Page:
Ytterbium ions exhibit not only a large absorption cross-section but also a broad absorption band between 900 and 1100 nm. Furthermore, the large spectral overlap between Yb3+ emission (2F7/2−2F5/2) and Er3+ absorption (4I15/2−4I11/2) results in an efficient resonant energy transfer from the Yb3+ 2F5/2 state to the Er3+ 4I11/2 state. The energy transfer mechanism in an Yb3+/Er3+ co-doped system is similar to that for cooperative upconversion processes in an Er3+ doped system. However, interactions are between Yb3+ (donor) and Er3+ (acceptor) ions instead of between two excited Er3+ ions.
FIGS. 6a and 6 b are plots of absorption 132 and emission 134 spectra for Er3+-doped tellurite, phosphate and silica glasses. The absorption and emission spectra of phosphate and particularly tellurite are significantly larger than those of silica glass.
 As shown in FIG. 7, the multi-component glasses 138 of interest have a glass composition that contains 50-70 mol percent glass network former of phosphate (P2O5) or tellurite (TeO2), 0-25 mol percent network modifier MO (BaO, BeO, MgO, SrO, CaO, ZnO, PbO and mixtures thereof), 0-25 mole percent network modifier R2O (Li2O, Na2O, K2O, Rb2O and mixtures thereof), and 0-40 mole percent glass network intermediator A2O3 (WO3, Y2O3, La2O3, Al2O3, B2O3 and mixtures thereof). The glass network formers are selected because their glass networks are characterized by a substantial amount of non-bridging oxygen that offers a great number of dopant sites for rare-earth ions. The modifiers modify the glass network, thereby reducing its melting temperature and creating additional dopant sites. The intermediator bridges some of the bonds in the network thereby increasing the network's strength and chemical durability without raising the melting temperature appreciably. The multi-component glasses of interest thus have a much lower softening temperature than silica (SiO2), which greatly simplifies processing. The tellurite glass may also include 0-7 mol percent GeO2 to increase the glass transition temperature, thermal stability and refractive index. The high solubility of the multi-component glass host material allows the fiber core to be doped with high concentrations (0.25-20 wt %) of rare-earth dopants such as erbium and ytterbium or mixture thereof.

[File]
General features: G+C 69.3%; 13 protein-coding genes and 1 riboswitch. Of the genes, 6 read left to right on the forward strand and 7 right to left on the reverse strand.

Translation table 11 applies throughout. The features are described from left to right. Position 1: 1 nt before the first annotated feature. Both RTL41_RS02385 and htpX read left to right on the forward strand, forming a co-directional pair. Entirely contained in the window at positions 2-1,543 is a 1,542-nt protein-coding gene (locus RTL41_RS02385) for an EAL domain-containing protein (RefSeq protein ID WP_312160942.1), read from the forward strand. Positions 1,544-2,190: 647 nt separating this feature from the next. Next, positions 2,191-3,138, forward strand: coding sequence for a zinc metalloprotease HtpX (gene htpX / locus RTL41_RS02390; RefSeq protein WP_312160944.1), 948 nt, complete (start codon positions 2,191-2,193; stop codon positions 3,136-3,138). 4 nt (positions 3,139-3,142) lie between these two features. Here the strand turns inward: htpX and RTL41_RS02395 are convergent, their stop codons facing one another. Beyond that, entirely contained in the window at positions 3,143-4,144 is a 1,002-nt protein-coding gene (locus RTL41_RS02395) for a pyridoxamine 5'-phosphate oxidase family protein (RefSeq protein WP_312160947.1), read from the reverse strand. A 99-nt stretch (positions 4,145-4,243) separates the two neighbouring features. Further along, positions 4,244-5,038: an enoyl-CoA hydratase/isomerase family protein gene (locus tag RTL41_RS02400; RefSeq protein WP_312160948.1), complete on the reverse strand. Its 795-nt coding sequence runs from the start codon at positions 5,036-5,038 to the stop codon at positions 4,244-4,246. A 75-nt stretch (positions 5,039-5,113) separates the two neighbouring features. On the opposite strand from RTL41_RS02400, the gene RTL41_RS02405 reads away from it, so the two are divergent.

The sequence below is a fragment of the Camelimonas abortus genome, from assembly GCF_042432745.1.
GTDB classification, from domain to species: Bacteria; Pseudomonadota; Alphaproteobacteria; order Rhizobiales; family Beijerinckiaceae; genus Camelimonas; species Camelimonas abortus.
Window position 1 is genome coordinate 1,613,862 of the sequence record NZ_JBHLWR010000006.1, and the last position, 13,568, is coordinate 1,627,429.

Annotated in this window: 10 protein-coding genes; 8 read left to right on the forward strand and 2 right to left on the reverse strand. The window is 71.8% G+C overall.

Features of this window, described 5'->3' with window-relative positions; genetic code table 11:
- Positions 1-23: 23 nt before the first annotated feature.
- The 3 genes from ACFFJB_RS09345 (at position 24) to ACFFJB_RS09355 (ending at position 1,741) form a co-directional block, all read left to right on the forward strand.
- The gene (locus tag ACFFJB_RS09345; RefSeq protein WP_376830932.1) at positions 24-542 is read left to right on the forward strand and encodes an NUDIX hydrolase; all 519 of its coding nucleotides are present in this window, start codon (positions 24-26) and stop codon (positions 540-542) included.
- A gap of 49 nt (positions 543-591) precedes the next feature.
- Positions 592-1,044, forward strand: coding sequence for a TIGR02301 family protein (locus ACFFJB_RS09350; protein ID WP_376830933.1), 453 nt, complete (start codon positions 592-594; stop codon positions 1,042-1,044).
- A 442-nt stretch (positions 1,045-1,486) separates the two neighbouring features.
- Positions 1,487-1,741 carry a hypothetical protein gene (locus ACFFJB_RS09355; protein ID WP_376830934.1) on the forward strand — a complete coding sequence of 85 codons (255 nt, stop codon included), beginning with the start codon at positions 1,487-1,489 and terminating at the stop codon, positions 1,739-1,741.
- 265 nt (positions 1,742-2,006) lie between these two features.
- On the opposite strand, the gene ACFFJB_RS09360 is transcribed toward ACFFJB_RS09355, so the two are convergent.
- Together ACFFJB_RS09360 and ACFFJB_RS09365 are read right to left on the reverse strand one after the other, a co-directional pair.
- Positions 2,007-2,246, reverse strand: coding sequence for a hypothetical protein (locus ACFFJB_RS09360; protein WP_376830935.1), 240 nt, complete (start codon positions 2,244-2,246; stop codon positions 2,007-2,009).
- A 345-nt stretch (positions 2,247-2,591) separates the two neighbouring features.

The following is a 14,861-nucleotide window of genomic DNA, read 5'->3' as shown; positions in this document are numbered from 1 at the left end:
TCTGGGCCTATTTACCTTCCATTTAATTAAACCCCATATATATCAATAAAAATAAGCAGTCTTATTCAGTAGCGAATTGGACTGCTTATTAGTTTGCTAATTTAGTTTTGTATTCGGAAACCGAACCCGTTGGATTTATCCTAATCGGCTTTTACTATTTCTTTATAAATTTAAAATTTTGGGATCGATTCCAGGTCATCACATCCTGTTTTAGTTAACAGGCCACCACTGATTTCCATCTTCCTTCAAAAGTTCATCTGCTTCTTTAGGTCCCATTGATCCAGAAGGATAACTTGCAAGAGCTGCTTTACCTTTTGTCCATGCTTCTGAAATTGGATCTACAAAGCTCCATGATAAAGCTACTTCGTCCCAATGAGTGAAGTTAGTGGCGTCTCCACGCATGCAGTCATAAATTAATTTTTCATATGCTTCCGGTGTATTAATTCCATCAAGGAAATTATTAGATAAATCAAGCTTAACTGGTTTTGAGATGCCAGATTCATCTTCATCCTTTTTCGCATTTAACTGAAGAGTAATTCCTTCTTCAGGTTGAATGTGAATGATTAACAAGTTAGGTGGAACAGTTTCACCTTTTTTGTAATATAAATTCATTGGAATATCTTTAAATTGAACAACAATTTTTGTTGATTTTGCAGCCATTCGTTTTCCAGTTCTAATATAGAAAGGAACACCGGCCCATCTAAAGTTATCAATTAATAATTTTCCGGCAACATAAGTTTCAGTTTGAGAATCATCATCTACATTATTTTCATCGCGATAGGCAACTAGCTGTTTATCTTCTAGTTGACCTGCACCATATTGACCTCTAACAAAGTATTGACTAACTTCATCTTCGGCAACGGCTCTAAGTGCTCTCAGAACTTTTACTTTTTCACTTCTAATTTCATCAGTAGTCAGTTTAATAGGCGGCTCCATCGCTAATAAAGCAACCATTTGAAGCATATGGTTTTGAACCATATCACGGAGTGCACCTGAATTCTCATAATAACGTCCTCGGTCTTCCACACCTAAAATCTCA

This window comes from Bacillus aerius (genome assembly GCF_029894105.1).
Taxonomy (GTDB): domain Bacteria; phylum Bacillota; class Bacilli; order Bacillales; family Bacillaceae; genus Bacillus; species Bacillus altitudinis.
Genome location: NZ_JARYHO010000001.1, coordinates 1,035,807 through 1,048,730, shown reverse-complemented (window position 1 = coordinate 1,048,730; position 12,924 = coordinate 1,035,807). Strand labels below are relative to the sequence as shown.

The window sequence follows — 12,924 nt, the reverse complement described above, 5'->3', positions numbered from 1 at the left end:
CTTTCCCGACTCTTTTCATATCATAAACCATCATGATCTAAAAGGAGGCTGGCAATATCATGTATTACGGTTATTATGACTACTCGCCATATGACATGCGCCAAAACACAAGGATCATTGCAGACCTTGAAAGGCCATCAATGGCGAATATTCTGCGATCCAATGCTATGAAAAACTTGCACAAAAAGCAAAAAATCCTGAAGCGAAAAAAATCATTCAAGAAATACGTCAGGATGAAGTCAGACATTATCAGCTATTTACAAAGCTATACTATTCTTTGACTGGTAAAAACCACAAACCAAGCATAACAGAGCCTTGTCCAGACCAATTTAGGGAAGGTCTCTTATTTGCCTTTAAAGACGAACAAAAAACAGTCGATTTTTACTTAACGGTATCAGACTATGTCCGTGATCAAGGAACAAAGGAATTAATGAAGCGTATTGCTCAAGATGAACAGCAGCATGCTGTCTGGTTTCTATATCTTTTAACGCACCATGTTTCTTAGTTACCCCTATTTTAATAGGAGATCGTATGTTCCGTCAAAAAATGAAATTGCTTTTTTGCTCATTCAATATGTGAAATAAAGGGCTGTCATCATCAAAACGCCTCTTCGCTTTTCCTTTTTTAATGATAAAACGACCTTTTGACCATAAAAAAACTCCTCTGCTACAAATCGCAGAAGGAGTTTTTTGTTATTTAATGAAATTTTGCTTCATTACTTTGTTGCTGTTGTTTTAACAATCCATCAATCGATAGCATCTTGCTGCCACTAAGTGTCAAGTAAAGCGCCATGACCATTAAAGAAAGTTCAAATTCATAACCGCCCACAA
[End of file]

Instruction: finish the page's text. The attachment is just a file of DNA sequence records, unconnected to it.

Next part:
Er-Doped Phosphate Glasses
 Phosphate glass compositions are particularly effective to provide high power ASE sources that produce a broadband signal in the C and L bands. Using a 1 W multi-mode pump source and 10-50 cm of doped-phosphate fiber, output power levels of >13 dBm are expected over a bandwidth of 20-45 nm.